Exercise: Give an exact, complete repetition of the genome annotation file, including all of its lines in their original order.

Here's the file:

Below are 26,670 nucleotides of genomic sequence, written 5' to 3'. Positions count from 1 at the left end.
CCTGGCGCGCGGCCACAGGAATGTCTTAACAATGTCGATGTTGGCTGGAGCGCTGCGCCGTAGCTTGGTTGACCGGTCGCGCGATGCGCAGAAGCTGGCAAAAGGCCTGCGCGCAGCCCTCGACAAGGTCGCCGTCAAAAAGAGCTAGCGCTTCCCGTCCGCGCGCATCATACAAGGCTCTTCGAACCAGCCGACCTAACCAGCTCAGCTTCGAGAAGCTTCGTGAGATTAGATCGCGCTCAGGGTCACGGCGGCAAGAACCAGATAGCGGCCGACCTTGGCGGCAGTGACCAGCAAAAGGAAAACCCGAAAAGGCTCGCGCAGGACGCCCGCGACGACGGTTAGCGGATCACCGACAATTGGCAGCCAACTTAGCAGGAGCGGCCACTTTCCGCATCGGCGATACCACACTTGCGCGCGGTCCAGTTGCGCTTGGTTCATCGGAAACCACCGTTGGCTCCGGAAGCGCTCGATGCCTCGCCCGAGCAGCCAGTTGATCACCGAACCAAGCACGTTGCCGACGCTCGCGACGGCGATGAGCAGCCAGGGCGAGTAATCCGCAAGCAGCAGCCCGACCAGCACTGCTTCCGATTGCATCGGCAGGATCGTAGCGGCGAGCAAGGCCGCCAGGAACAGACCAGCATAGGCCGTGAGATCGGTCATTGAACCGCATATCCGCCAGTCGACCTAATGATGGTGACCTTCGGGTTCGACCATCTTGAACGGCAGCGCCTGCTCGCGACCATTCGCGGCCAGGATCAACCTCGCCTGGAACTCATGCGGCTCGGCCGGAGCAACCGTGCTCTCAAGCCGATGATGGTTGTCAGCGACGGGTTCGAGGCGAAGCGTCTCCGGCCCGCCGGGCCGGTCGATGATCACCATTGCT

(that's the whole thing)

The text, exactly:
Below are 26,670 nucleotides of genomic sequence, written 5' to 3'. Positions count from 1 at the left end.
CCTGGCGCGCGGCCACAGGAATGTCTTAACAATGTCGATGTTGGCTGGAGCGCTGCGCCGTAGCTTGGTTGACCGGTCGCGCGATGCGCAGAAGCTGGCAAAAGGCCTGCGCGCAGCCCTCGACAAGGTCGCCGTCAAAAAGAGCTAGCGCTTCCCGTCCGCGCGCATCATACAAGGCTCTTCGAACCAGCCGACCTAACCAGCTCAGCTTCGAGAAGCTTCGTGAGATTAGATCGCGCTCAGGGTCACGGCGGCAAGAACCAGATAGCGGCCGACCTTGGCGGCAGTGACCAGCAAAAGGAAAACCCGAAAAGGCTCGCGCAGGACGCCCGCGACGACGGTTAGCGGATCACCGACAATTGGCAGCCAACTTAGCAGGAGCGGCCACTTTCCGCATCGGCGATACCACACTTGCGCGCGGTCCAGTTGCGCTTGGTTCATCGGAAACCACCGTTGGCTCCGGAAGCGCTCGATGCCTCGCCCGAGCAGCCAGTTGATCACCGAACCAAGCACGTTGCCGACGCTCGCGACGGCGATGAGCAGCCAGGGCGAGTAATCCGCAAGCAGCAGCCCGACCAGCACTGCTTCCGATTGCATCGGCAGGATCGTAGCGGCGAGCAAGGCCGCCAGGAACAGACCAGCATAGGCCGTGAGATCGGTCATTGAACCGCATATCCGCCAGTCGACCTAATGATGGTGACCTTCGGGTTCGACCATCTTGAACGGCAGCGCCTGCTCGCGACCATTCGCGGCCAGGATCAACCTCGCCTGGAACTCATGCGGCTCGGCCGGAGCAACCGTGCTCTCAAGCCGATGATGGTTGTCAGCGACGGGTTCGAGGCGAAGCGTCTCCGGCCCGCCGGGCCGGTCGATGATCACCATTGCT